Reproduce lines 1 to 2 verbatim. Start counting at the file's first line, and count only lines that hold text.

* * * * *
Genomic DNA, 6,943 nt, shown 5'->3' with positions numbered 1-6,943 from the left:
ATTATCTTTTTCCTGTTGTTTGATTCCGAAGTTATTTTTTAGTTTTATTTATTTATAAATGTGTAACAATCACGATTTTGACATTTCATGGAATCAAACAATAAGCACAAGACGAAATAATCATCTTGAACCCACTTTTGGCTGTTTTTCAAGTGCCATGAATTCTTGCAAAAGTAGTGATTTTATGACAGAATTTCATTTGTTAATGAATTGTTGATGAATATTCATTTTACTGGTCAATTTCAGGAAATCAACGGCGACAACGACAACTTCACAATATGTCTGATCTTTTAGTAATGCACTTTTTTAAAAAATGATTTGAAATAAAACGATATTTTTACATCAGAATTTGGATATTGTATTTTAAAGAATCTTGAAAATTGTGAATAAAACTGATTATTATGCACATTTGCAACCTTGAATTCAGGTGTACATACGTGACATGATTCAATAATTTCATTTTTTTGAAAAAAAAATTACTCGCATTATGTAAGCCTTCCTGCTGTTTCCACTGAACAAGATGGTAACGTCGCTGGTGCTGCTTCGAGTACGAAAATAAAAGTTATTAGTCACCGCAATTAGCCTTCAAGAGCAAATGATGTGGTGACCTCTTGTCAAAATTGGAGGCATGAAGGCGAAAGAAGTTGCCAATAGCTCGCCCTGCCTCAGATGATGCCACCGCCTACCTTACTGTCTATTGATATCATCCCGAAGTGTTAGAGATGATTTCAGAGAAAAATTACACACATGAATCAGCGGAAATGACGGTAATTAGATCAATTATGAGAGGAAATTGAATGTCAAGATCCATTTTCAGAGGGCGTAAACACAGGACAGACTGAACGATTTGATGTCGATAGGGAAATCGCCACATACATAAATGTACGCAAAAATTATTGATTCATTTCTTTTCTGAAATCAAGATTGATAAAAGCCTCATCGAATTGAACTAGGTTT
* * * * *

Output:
Genomic DNA, 6,943 nt, shown 5'->3' with positions numbered 1-6,943 from the left:
ATTATCTTTTTCCTGTTGTTTGATTCCGAAGTTATTTTTTAGTTTTATTTATTTATAAATGTGTAACAATCACGATTTTGACATTTCATGGAATCAAACAATAAGCACAAGACGAAATAATCATCTTGAACCCACTTTTGGCTGTTTTTCAAGTGCCATGAATTCTTGCAAAAGTAGTGATTTTATGACAGAATTTCATTTGTTAATGAATTGTTGATGAATATTCATTTTACTGGTCAATTTCAGGAAATCAACGGCGACAACGACAACTTCACAATATGTCTGATCTTTTAGTAATGCACTTTTTTAAAAAATGATTTGAAATAAAACGATATTTTTACATCAGAATTTGGATATTGTATTTTAAAGAATCTTGAAAATTGTGAATAAAACTGATTATTATGCACATTTGCAACCTTGAATTCAGGTGTACATACGTGACATGATTCAATAATTTCATTTTTTTGAAAAAAAAATTACTCGCATTATGTAAGCCTTCCTGCTGTTTCCACTGAACAAGATGGTAACGTCGCTGGTGCTGCTTCGAGTACGAAAATAAAAGTTATTAGTCACCGCAATTAGCCTTCAAGAGCAAATGATGTGGTGACCTCTTGTCAAAATTGGAGGCATGAAGGCGAAAGAAGTTGCCAATAGCTCGCCCTGCCTCAGATGATGCCACCGCCTACCTTACTGTCTATTGATATCATCCCGAAGTGTTAGAGATGATTTCAGAGAAAAATTACACACATGAATCAGCGGAAATGACGGTAATTAGATCAATTATGAGAGGAAATTGAATGTCAAGATCCATTTTCAGAGGGCGTAAACACAGGACAGACTGAACGATTTGATGTCGATAGGGAAATCGCCACATACATAAATGTACGCAAAAATTATTGATTCATTTCTTTTCTGAAATCAAGATTGATAAAAGCCTCATCGAATTGAACTAGGTTT